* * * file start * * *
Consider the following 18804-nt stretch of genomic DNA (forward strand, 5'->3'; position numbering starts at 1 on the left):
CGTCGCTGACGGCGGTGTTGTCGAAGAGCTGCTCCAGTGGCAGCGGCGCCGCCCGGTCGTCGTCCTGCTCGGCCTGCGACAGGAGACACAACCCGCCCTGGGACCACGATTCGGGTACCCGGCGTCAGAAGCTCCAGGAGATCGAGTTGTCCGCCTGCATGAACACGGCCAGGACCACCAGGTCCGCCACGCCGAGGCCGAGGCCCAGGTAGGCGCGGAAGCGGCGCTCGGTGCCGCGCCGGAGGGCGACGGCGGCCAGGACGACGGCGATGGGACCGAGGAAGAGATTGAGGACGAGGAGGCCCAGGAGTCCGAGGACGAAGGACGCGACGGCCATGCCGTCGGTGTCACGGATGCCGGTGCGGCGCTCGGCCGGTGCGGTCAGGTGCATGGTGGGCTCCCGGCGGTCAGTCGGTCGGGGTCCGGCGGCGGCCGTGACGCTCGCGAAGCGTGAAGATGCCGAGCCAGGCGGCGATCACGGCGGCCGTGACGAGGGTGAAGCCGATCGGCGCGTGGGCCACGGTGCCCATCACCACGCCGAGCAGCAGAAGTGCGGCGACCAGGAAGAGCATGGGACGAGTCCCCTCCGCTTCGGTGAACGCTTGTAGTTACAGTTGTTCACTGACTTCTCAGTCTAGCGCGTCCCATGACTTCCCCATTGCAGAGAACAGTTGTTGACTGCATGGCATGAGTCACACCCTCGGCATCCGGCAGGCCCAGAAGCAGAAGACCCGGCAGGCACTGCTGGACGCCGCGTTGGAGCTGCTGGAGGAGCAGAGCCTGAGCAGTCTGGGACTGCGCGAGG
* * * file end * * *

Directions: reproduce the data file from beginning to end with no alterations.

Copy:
Consider the following 18804-nt stretch of genomic DNA (forward strand, 5'->3'; position numbering starts at 1 on the left):
CGTCGCTGACGGCGGTGTTGTCGAAGAGCTGCTCCAGTGGCAGCGGCGCCGCCCGGTCGTCGTCCTGCTCGGCCTGCGACAGGAGACACAACCCGCCCTGGGACCACGATTCGGGTACCCGGCGTCAGAAGCTCCAGGAGATCGAGTTGTCCGCCTGCATGAACACGGCCAGGACCACCAGGTCCGCCACGCCGAGGCCGAGGCCCAGGTAGGCGCGGAAGCGGCGCTCGGTGCCGCGCCGGAGGGCGACGGCGGCCAGGACGACGGCGATGGGACCGAGGAAGAGATTGAGGACGAGGAGGCCCAGGAGTCCGAGGACGAAGGACGCGACGGCCATGCCGTCGGTGTCACGGATGCCGGTGCGGCGCTCGGCCGGTGCGGTCAGGTGCATGGTGGGCTCCCGGCGGTCAGTCGGTCGGGGTCCGGCGGCGGCCGTGACGCTCGCGAAGCGTGAAGATGCCGAGCCAGGCGGCGATCACGGCGGCCGTGACGAGGGTGAAGCCGATCGGCGCGTGGGCCACGGTGCCCATCACCACGCCGAGCAGCAGAAGTGCGGCGACCAGGAAGAGCATGGGACGAGTCCCCTCCGCTTCGGTGAACGCTTGTAGTTACAGTTGTTCACTGACTTCTCAGTCTAGCGCGTCCCATGACTTCCCCATTGCAGAGAACAGTTGTTGACTGCATGGCATGAGTCACACCCTCGGCATCCGGCAGGCCCAGAAGCAGAAGACCCGGCAGGCACTGCTGGACGCCGCGTTGGAGCTGCTGGAGGAGCAGAGCCTGAGCAGTCTGGGACTGCGCGAGG